Friday, 23 Mar 2018


Piece of My Mind

You know so much, and they have too much to learn, but limited time and few opportunities make it difficult to share information and fill that gap - especially in a way that will “stick” and be meaningful to the patient. When tempted to give patients 'a piece of my mind', here are some things to consider.

Time for a Paradigm Change in Rheumatoid Arthritis

How many clues are needed for a rheumatologist to know something is wrong with the therapeutic soup he/she is trying to concoct?  One patient's tale leads to rethinking the RA treatment paradigm.

Polymyalgia Rheumatica: An Interval Look at Management Questions


Despite an often fairly characteristic pattern of signs and symptoms, there are significant diagnostic challenges with polymyalgia rheumatica. The reason is that similar clinical features can be also observed in other diseases mimicking PMR, including infectious and malignancies, elderly-onset rheumatoid arthritis, giant cell arteritis, chondrocalcinosis or myositis, to mention some of the most important differential diagnoses.  

TIPS for Arthritis Travelers

Travel can be challenging for arthritis patients. Here are some useful tips to travel smoothly and pain free.

The Brooklyn HAQ

The Health Assessment Questionnaire is a utilitarian outcome measure, often used in clinical trials and daily practice. Unless you’re still prescribing penacillamine, never attended an ACR meeting, and never read an RA clinical trial, you’re quite familiar with the HAQ and its use in practice. So, surely you’ve heard of the “Brooklyn HAQ”?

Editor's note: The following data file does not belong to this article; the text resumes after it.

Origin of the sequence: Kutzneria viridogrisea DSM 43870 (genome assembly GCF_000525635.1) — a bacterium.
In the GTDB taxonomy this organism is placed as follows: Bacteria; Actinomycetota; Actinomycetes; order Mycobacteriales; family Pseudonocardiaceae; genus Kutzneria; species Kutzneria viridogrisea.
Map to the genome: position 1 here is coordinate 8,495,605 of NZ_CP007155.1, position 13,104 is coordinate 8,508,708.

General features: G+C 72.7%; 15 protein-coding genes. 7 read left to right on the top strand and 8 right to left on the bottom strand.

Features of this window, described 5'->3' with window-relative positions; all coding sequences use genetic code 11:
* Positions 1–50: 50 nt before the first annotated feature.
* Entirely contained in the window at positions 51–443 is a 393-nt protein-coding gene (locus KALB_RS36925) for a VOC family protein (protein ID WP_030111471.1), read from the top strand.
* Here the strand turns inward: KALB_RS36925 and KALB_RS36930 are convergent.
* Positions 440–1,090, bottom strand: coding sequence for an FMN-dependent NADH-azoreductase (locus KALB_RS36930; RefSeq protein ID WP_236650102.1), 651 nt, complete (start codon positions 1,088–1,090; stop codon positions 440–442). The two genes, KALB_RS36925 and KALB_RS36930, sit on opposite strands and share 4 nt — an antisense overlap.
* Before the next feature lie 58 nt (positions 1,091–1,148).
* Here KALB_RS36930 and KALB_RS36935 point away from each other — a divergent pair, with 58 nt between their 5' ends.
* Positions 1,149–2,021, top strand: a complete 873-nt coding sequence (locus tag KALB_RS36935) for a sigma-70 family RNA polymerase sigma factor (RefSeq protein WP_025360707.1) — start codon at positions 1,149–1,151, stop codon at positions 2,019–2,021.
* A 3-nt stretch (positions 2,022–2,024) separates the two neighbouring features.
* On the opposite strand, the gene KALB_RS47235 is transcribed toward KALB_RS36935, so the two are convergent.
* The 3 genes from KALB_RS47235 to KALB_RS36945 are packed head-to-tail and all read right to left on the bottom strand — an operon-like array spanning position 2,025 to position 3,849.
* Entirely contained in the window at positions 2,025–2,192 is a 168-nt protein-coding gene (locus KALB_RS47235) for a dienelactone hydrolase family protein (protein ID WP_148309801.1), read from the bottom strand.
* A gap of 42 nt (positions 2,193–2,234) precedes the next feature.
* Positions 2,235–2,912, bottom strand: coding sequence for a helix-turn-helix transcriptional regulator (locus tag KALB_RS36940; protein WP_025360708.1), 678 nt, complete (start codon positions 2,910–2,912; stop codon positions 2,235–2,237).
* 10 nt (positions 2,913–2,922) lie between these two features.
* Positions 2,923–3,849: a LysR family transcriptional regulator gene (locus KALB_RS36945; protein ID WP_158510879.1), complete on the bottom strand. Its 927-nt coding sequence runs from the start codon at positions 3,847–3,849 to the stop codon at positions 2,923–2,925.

I Got a Hug Today

It was at the end of the visit with the patient I've only seen three or four times for her osteoarthritis, carpal tunnel syndrome and back pain. 

Take the Patient's Call

I recognized the tone in his voice. I recognized the clipped words and the unmistakable undertone of bother and dismay. I recognized them because I have had the same tone, the same clipped speech and latent frustration in my voice: and now I was on the receiving end of this undercurrent of impatience. It took my recent stint as a patient to make me realize how important the call from the patient can be.

Wine (and Food) and the Rheumatologist Attends EULAR 2016

After several months’ hiatus, I am back and writing about my recent trip to London. My past blogs centered on wine from my rheumatology-related trips and experiences. Moving forward I'm adding a culinary dimension; hence, it will be Wine, Food and the Rheumatologist. My bone fides? Well, I like to eat, that is for sure - but more than that, I like to cook. 

Morning Stiffness Madness

Rheumatologists distinguish themselves from their medical colleagues in several ways: exceptional joint exam and joint injection skills, interpretation of complex immunologic findings and cost-efficient ways of managing common musculoskeletal disorders. But what’s the one trait, skill or question that defines the acumen of the rheumatologist? Please don’t say morning stiffness. 

Listen to the Patient…She’s Telling You the Diagnosis

I had a 20-minute visit scheduled with Mrs. Goldstein yesterday. She is a thin, foreign-born, older woman with rheumatoid arthritis, recently complicated by lymphoma. As I sat, I asked “where is your husband this morning”, as he usually attends her medical visits. I had already turned to the computer and started to bring up her file, meds, etc. There was a long pause before she finally answered.   

Book Review: When Breath Becomes Air

Spending almost half of the year traveling, I am privileged to get to read lots of books. I rarely read a book twice. This book was an exception.  

Improving Drug Safety Communications

What do you call it when you say one thing and the listener hears something else?